Meal-kit delivery startup PlateJoy has raised $1.7 million in seed money to get into bigger markets and take on competitors like Blue Apron in the recipes-for-delivery segment.
The funding comes from Foundation Capital, Sherpa Ventures, HealthBox, 500 Startups, VaynerRSE, Bassett Investments, Gotham Gal Ventures’ Joanne Wilson and celebrity investor Jared Leto.
Saying there is a lot of competition in the meal-delivery space is an understatement. There are at least 12 food-delivery services in San Francisco, and it seems like another one pops up in some U.S. city every day. Add that to some of the bigger players in the make-a-meal-at-home-with-delivered-ingredients space like Blue Apron and Plated and it seems like this would be a tough space for PlateJoy to conquer.
Blue Apron alone delivers over 2 million meals a month now, according to the company. It also has $58 million in the bank with a $60 million revenue run rate per year, dwarfing PlateJoy, which started just a year after Blue Apron.
There are a lot of food startups but people eat four to five times a day. Rodolfo Gonzalez, Foundation Capital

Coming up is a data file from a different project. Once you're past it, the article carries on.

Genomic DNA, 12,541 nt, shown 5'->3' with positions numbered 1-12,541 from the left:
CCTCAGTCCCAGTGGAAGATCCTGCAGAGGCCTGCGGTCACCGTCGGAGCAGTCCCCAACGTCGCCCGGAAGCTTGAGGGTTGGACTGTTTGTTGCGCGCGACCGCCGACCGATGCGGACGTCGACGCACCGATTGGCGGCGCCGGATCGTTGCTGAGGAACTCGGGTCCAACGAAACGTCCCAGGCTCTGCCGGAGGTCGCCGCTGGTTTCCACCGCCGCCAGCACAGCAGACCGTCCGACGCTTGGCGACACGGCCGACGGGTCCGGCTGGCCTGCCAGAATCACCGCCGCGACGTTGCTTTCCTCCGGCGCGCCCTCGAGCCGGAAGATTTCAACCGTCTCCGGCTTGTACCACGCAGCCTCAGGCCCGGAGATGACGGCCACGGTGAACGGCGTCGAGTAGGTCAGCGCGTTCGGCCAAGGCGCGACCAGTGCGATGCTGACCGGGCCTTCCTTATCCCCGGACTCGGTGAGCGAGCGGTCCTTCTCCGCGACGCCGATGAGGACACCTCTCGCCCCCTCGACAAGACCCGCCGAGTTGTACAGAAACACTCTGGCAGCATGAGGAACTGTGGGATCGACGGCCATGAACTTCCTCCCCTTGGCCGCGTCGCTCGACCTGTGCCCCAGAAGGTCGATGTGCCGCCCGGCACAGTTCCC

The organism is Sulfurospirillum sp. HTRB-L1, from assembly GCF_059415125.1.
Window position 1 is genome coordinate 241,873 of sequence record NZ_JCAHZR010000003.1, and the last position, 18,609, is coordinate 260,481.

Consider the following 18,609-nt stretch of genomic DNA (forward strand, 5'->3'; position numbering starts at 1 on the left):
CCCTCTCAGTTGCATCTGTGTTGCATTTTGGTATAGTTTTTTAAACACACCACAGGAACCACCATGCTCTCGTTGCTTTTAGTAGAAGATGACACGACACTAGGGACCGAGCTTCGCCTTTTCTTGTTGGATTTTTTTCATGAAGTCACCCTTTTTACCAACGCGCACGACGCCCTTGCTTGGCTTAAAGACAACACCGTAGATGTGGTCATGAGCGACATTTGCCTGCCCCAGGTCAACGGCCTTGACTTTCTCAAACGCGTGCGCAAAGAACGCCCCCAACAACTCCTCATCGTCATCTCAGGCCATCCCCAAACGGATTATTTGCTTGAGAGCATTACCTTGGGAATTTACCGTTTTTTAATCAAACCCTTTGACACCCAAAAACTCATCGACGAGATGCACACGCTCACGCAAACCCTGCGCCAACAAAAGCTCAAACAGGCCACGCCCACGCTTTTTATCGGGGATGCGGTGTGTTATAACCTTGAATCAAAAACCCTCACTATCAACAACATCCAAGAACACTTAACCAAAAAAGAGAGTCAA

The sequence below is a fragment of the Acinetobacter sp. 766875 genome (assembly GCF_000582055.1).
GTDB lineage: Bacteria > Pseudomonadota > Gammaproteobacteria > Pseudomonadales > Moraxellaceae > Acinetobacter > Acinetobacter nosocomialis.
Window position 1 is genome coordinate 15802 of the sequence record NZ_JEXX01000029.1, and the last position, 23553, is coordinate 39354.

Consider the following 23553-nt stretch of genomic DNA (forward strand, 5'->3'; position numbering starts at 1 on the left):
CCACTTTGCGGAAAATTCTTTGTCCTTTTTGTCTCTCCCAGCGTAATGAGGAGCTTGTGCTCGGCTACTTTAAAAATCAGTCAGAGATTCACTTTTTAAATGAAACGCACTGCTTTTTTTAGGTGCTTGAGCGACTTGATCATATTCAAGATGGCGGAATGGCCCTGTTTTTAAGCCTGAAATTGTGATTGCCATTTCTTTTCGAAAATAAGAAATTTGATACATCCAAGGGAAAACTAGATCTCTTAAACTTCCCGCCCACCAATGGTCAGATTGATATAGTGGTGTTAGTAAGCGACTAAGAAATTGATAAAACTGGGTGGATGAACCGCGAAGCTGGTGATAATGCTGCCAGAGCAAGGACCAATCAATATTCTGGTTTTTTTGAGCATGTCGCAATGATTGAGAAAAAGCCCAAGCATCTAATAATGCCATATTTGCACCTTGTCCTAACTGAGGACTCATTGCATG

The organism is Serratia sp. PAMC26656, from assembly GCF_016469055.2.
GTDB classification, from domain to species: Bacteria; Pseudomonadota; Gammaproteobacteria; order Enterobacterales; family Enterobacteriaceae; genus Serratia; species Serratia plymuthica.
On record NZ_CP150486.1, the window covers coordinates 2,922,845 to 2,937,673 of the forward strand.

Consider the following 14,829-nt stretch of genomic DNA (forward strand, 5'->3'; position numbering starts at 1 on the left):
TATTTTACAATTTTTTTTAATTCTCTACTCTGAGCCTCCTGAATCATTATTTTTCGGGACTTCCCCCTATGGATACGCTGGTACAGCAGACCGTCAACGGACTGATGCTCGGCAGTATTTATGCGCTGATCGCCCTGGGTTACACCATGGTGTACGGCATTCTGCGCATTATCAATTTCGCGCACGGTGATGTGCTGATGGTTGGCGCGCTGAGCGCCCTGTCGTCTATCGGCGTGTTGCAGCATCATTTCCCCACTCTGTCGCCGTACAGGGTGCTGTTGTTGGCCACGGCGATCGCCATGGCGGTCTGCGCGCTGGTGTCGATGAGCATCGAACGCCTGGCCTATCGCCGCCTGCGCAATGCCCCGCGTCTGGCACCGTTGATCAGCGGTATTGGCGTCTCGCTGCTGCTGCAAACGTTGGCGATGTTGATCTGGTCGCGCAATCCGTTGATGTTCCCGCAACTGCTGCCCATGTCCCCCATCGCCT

“It’s mostly irrelevant,” he told TechCrunch over the phone. “There are a lot of food startups but people eat four to five times a day. And if you ask most CEOs, they are not eating healthy enough. They just aren’t.”
The healthy meal aspect is what prompted founder Christina Bognet to create PlateJoy shortly after graduating from MIT and dropping 50 pounds.
“I tried every diet delivery service under the sun and couldn’t believe how bad they all were and yet they were so expensive,” she said.
Bognet started eating healthy and taught herself how to cook healthy meals at home. “I was going to be a doctor but I thought I could do something like this for others,” she explained.
PlateJoy intends to get at the meal-delivery market and take on some of the bigger players like Blue Apron by providing a healthier option of food that people can make at home.
The majority of the funding will go towards expanding PlateJoy’s “personalization process,” which is a tool used to customize meals according to your weight loss and lifestyle goals. Customers input their current weight, height, whether they are vegan, vegetarian and how much they want to lose in order to create custom meals and portion sizes for their needs. A queue of meals are then generated, according to their specific tastes and needs.
PlateJoy will also be hiring a slew of developers, marketers and designers in order to further customize the site to the needs of customers.
“When you ask people whether or not they’re happy with the way they’re eating, almost everyone says no. Through our extensive data collection, we’re coming to understand what causes that gap on a personal level, and what it takes to fill it,” Bognet said.